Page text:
Comparing children, twins, or siblings with one another creates a spirit of competitiveness. The constant comparison among twins can be a constant headache, “The comparison, I guess I enjoyed when we went to different High schools. We never were compared on academics!”, Jean a fraternal twin.
Diana, a fraternal twin, got tired too early, “I got tired of comparisons when I was still a toddler, but at the time I had no idea what that meant. Recently, however, my sister twin and I just make fun of others who try to compare against us. We’ve realized that we are two different individuals with different tastes and viewpoints in life and nothing anyone can say changes that. Comparisons build walls; we want to build bridges instead.”
The pressure to be uniform as twins, to always be alike; is a ticking time bomb. The chase of independent personalities can be tasking. We asked a set of twins if they formed their own identities, “I did and so did he. Our dreams and ambitions were parallel as kids but later changed to be a bit similar. For instance, my twin brother, went to pursue Applied Physics and Mathematics at the university while I pursued Journalism. Funny thing is that we now complement each other a lot in our current careers. I handle Communication and marketing roles while he works in the E-commerce industry as a Digital Media Advertising expert…..this kind of, proves we are twins,” Jean shared.
Diana and Mwendwa, fraternal twin sisters had different mindsets. This helped to create independent identities that still built their bond as twins, “Unlike identical twins who identify with themselves so well they become literal mirror images of each other, my twin and I realized very early that we are two individual persons with our own lives to live. Yes, we share a lot of things and have others in common, but at the root of it all, God designed us to express our unique differences and individual characteristics that bring Him glory and allows us to grow as wonderful human beings.”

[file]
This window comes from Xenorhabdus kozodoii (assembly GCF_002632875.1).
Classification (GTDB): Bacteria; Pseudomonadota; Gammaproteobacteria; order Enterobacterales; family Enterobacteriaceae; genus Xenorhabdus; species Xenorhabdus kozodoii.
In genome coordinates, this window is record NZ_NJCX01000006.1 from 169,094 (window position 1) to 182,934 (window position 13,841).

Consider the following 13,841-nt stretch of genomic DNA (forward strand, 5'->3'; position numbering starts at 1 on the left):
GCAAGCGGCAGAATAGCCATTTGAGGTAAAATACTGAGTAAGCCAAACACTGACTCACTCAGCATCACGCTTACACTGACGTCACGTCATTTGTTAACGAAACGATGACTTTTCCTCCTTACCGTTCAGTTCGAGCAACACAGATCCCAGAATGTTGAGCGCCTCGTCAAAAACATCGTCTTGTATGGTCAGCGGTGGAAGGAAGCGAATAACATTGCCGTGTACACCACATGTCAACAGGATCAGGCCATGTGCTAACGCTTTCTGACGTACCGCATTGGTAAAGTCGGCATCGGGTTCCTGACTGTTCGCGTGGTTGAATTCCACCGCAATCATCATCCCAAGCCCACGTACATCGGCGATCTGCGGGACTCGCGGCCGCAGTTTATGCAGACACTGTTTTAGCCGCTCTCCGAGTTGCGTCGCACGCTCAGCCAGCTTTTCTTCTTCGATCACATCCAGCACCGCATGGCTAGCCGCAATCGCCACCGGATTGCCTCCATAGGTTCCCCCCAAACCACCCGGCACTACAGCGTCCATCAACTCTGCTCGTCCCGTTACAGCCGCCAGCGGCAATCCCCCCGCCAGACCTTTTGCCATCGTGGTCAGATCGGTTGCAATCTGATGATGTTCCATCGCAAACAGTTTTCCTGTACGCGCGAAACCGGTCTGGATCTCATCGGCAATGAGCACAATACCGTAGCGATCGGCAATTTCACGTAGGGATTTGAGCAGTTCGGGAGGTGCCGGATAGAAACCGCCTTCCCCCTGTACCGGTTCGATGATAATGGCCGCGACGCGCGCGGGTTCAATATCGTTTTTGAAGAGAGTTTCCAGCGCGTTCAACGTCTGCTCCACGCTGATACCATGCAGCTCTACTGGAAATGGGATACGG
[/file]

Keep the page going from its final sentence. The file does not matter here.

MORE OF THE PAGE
Nancy L Segal a psychologist shared, “Most twins have two identities: The one they share with their twin brother or sister as part of a pair, and the one that they enjoy all on their own. Personal and pair identity as a twin is, however, very different depending on the twin type (identical, same-sex fraternal, or opposite-sex fraternal).”
The psychologist further shared same-sex fraternal twins have an easier time forming personal identities. Their differences in appearance lead to less comparison as compared to identical twins. Hence, developing an identity apart from the twin is not as difficult. However, the case is different for “Opposite-sex twins because they are in a unique position. Girls typically mature ahead of boys—socially, physically, and intellectually. They tend to “mother” their brothers, who may enjoy the attention and protection. However, the boys from these pairs need time away to develop their personalities and interests; parents need to be mindful of what transpires between male-female twins. Of course, these twins will never be confused with one another because of their different sex and their interests are likely to diverge; developing independent identities should not be difficult, as long as the boy is given some time on his own. Not all opposite-sex twins have this experience, but many do,” The Psychologist from Psychology Today, shared.